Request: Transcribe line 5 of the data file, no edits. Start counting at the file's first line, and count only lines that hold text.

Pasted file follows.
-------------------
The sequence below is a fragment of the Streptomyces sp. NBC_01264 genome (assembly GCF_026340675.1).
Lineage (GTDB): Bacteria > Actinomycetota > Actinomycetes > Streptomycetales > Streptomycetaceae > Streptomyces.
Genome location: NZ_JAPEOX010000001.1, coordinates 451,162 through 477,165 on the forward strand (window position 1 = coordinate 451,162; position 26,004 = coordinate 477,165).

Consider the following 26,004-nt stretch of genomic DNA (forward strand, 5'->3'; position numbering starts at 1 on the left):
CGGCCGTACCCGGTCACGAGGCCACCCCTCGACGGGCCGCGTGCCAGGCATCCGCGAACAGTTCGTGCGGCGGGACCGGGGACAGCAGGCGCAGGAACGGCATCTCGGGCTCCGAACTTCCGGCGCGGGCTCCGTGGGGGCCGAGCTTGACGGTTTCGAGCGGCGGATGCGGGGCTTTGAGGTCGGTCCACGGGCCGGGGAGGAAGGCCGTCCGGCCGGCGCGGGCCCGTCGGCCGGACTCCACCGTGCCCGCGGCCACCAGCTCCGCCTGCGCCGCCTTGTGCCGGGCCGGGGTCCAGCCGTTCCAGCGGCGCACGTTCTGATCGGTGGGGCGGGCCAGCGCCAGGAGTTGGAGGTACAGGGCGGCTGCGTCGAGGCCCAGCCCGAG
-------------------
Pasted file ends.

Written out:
CGGCCGTACCCGGTCACGAGGCCACCCCTCGACGGGCCGCGTGCCAGGCATCCGCGAACAGTTCGTGCGGCGGGACCGGGGACAGCAGGCGCAGGAACGGCATCTCGGGCTCCGAACTTCCGGCGCGGGCTCCGTGGGGGCCGAGCTTGACGGTTTCGAGCGGCGGATGCGGGGCTTTGAGGTCGGTCCACGGGCCGGGGAGGAAGGCCGTCCGGCCGGCGCGGGCCCGTCGGCCGGACTCCACCGTGCCCGCGGCCACCAGCTCCGCCTGCGCCGCCTTGTGCCGGGCCGGGGTCCAGCCGTTCCAGCGGCGCACGTTCTGATCGGTGGGGCGGGCCAGCGCCAGGAGTTGGAGGTACAGGGCGGCTGCGTCGAGGCCCAGCCCGAG